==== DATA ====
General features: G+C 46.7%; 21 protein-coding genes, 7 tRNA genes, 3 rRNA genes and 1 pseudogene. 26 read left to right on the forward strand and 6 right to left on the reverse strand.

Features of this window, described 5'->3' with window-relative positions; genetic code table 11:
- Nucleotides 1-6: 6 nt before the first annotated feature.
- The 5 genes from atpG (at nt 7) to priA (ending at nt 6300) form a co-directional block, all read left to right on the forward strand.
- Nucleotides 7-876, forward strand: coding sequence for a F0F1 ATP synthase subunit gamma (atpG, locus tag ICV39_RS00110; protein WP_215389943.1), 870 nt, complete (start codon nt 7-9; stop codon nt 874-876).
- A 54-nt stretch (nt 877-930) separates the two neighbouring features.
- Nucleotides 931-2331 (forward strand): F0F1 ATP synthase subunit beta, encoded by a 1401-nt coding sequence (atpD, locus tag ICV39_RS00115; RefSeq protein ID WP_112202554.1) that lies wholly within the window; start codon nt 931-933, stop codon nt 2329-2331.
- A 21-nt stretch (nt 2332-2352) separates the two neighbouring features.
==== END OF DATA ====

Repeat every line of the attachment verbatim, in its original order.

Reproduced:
General features: G+C 46.7%; 21 protein-coding genes, 7 tRNA genes, 3 rRNA genes and 1 pseudogene. 26 read left to right on the forward strand and 6 right to left on the reverse strand.

Features of this window, described 5'->3' with window-relative positions; genetic code table 11:
- Nucleotides 1-6: 6 nt before the first annotated feature.
- The 5 genes from atpG (at nt 7) to priA (ending at nt 6300) form a co-directional block, all read left to right on the forward strand.
- Nucleotides 7-876, forward strand: coding sequence for a F0F1 ATP synthase subunit gamma (atpG, locus tag ICV39_RS00110; protein WP_215389943.1), 870 nt, complete (start codon nt 7-9; stop codon nt 874-876).
- A 54-nt stretch (nt 877-930) separates the two neighbouring features.
- Nucleotides 931-2331 (forward strand): F0F1 ATP synthase subunit beta, encoded by a 1401-nt coding sequence (atpD, locus tag ICV39_RS00115; RefSeq protein ID WP_112202554.1) that lies wholly within the window; start codon nt 931-933, stop codon nt 2329-2331.
- A 21-nt stretch (nt 2332-2352) separates the two neighbouring features.